I am interested in the topic of persistent homology (topological data analysis). According to what I read, there is some roadblock in the analysis of "big data" using persistent homology as it is considered rather computationally intensive. Computation of the simplicial complexes of a large point cloud often relies on extracting a sample. For example we use a witness complex.

My main question is, what is the current maximum or upper bound on the number of points in the point cloud for computing persistent homology?

Or in other words, what is the "world-record" in the number of points allowed by state-of-the-art persistent homology algorithms? Is it in the range of thousands of points, or millions of points?


2 Answers 2


It depends very much on the type of simplicial complex you're using. If you have points in 3d then doing Cech/Delaunay complex is feasible with millions of points. If you have high dimensional data, complexes will generally blow up in size and millions of points will be too much. Finding ways to decrease the size of complexes, possibly using approximations (eg witness complexes), is an active research area. It is hard to formulate a precise answer because it depends too much on how nice the data is and how much error is tolerated.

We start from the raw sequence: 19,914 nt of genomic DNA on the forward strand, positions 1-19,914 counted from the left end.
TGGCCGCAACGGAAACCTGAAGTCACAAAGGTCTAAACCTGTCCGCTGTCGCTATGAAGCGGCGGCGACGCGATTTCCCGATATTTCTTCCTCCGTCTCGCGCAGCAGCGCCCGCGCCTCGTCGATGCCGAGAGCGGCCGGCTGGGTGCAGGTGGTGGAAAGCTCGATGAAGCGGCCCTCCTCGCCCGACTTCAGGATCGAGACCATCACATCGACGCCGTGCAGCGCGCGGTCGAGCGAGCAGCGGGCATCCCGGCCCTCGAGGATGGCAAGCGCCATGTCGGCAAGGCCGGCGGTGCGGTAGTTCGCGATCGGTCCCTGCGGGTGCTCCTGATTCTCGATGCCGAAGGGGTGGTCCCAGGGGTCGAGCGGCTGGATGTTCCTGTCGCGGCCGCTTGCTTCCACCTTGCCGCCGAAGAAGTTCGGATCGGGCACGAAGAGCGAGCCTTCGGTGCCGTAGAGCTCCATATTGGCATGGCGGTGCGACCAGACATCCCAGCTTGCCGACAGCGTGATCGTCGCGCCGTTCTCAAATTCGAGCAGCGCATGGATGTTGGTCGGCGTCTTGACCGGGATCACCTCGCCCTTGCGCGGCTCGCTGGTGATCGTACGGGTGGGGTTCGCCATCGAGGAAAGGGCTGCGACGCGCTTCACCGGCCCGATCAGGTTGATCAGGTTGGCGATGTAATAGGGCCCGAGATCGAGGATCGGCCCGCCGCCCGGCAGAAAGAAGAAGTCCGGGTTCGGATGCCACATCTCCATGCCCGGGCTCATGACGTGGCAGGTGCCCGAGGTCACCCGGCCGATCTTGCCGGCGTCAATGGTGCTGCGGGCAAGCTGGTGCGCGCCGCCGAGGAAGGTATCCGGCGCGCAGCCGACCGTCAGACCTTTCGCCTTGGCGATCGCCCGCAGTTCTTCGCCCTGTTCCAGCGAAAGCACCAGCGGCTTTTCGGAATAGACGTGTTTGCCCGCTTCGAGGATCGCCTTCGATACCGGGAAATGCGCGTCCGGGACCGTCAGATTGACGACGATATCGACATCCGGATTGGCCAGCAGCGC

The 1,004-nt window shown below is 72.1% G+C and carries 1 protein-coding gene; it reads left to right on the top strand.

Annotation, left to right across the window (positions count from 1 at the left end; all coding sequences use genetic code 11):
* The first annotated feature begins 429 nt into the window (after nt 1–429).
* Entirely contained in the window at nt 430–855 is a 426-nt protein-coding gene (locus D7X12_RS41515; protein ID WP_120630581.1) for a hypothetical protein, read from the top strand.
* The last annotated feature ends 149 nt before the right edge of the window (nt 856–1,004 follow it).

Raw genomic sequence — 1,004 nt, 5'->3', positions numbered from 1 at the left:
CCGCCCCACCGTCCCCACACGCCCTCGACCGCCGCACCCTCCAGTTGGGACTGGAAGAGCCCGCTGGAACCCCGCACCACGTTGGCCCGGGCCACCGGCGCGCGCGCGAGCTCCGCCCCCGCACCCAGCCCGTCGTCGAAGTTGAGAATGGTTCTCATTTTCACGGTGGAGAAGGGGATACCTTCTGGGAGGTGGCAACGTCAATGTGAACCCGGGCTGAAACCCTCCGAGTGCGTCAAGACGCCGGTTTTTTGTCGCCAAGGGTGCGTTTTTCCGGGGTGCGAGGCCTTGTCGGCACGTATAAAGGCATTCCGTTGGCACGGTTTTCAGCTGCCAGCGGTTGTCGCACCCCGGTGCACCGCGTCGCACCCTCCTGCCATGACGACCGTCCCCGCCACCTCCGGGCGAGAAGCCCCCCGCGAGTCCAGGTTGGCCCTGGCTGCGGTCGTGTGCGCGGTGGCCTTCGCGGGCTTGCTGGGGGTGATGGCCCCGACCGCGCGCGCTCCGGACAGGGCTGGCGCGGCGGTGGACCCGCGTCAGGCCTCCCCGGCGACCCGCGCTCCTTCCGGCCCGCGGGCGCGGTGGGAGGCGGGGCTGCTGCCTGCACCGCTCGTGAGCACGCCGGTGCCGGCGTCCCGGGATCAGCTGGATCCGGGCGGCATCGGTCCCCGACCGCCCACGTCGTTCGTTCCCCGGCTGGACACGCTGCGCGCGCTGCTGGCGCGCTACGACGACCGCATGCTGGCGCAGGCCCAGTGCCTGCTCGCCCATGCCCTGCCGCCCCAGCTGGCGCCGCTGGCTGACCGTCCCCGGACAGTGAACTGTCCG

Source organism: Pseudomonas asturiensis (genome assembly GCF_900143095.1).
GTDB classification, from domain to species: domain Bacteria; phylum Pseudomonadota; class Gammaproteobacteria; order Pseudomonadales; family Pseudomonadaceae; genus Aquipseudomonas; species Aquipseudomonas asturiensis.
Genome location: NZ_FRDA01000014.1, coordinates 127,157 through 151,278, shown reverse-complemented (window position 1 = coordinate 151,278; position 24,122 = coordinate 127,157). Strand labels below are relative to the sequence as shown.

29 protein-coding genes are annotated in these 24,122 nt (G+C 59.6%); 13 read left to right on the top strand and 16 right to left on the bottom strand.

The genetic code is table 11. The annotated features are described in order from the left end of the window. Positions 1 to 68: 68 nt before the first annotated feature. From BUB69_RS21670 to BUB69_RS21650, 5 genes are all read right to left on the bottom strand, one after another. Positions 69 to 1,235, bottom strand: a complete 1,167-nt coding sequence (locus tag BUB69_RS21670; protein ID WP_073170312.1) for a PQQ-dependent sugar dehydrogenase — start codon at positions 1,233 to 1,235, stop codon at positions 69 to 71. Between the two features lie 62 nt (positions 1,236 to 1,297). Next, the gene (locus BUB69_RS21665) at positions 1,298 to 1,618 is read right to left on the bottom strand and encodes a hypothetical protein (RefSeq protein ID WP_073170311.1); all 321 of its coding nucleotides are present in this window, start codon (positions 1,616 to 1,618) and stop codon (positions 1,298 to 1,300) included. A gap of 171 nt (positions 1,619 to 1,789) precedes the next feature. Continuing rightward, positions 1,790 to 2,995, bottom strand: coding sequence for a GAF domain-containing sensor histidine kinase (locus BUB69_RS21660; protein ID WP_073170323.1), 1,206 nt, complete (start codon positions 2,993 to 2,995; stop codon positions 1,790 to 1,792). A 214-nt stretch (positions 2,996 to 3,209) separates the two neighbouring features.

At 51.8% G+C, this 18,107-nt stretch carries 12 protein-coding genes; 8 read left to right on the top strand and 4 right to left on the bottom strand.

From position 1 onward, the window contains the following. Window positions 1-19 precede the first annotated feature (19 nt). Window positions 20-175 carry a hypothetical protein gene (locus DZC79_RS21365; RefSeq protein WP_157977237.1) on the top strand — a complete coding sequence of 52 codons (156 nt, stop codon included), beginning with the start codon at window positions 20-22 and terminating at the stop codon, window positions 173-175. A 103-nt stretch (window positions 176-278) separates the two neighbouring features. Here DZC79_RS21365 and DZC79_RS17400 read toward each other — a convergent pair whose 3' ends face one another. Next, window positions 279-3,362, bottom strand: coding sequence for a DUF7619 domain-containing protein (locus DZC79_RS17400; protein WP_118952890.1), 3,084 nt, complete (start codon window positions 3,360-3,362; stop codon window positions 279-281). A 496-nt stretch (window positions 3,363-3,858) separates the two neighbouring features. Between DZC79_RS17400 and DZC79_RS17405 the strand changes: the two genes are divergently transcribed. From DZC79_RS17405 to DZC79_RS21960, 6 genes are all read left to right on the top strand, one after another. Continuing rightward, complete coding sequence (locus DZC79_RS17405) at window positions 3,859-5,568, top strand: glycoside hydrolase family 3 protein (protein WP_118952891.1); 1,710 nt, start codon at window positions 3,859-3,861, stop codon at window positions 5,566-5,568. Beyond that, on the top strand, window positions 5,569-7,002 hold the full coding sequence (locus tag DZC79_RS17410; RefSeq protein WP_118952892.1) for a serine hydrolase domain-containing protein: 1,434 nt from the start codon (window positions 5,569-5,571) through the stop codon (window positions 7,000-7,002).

Possibly of interest to you is this paper, A roadmap for the computation of persistent homology by Otter, Porter, Tillmann, Grindrod, and Harrington. They compare different pieces of software for computing persistent homology, and list off the maximum sizes of simplicial complexes that each software could handle under their constraints.

a table depicting the maximum size of simplicial complex supported by various pieces of software

It looks like in the paper that they were mostly working with either $2$- or $3$-dimensional data sets. Anyways, to answer your question, we can compute the persistent homology of data sets consisting of at least $10^9$ points. The above table is from this presentation by Nina Otter.


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